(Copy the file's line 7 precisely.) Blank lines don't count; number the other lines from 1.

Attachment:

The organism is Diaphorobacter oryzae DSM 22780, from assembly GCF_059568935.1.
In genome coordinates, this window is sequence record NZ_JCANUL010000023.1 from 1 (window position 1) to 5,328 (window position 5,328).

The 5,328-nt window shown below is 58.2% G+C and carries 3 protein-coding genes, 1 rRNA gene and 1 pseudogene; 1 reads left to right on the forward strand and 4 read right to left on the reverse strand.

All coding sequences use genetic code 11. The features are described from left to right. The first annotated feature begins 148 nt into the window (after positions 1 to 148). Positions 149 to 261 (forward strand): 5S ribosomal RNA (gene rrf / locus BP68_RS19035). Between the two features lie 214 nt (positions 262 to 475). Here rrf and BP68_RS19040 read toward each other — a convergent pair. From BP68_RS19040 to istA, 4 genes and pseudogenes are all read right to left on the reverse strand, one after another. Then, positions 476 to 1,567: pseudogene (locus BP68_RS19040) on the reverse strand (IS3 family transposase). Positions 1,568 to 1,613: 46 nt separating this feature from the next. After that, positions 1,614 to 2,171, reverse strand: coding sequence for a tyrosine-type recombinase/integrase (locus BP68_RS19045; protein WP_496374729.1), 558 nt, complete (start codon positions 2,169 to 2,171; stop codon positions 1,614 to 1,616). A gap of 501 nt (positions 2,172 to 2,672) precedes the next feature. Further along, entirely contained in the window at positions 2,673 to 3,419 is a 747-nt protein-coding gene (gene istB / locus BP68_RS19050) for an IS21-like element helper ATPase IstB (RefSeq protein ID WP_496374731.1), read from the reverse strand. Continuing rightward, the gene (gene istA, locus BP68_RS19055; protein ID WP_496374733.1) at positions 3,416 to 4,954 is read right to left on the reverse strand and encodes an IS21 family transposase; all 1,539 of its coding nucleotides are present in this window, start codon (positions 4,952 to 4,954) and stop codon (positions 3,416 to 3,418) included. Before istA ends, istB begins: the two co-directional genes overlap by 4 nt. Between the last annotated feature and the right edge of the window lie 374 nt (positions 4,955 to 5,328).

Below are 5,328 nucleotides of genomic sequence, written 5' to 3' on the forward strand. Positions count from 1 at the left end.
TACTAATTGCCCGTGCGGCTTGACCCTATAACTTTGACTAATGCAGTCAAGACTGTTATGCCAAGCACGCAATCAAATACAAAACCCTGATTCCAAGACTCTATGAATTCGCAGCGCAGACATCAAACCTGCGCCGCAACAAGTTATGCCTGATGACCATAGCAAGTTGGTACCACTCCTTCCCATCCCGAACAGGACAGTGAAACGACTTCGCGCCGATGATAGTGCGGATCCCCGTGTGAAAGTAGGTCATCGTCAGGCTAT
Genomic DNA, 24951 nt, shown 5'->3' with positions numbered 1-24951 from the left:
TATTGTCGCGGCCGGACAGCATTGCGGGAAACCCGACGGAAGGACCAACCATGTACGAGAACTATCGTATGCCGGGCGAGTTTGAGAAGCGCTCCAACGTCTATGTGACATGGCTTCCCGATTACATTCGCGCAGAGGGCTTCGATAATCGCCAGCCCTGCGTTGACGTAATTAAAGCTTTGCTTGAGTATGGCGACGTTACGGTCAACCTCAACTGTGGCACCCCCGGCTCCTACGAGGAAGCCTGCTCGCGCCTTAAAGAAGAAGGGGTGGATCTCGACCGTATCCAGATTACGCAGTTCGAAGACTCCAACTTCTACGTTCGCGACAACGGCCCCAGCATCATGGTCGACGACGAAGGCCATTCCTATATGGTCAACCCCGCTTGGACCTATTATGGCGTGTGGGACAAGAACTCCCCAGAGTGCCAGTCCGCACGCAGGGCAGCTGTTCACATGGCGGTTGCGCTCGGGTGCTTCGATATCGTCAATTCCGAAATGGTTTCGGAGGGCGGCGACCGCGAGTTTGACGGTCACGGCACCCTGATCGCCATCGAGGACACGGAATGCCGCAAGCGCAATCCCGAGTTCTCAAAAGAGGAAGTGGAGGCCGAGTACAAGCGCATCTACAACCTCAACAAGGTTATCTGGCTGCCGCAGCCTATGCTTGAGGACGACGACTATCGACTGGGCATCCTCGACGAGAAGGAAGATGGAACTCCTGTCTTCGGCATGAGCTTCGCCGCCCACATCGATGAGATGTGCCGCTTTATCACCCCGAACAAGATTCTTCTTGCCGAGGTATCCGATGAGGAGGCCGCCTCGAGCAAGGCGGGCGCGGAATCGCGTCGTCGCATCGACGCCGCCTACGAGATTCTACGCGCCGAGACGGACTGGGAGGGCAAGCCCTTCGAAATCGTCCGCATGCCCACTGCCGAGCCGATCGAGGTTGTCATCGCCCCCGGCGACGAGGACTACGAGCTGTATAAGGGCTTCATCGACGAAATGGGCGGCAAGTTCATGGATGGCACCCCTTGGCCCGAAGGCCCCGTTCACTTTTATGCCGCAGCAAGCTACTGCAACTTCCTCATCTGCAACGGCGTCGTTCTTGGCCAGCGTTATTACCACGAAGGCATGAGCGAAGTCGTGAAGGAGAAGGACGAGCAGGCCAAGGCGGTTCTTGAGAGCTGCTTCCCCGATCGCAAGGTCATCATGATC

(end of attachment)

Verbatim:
Genomic DNA, 24951 nt, shown 5'->3' with positions numbered 1-24951 from the left: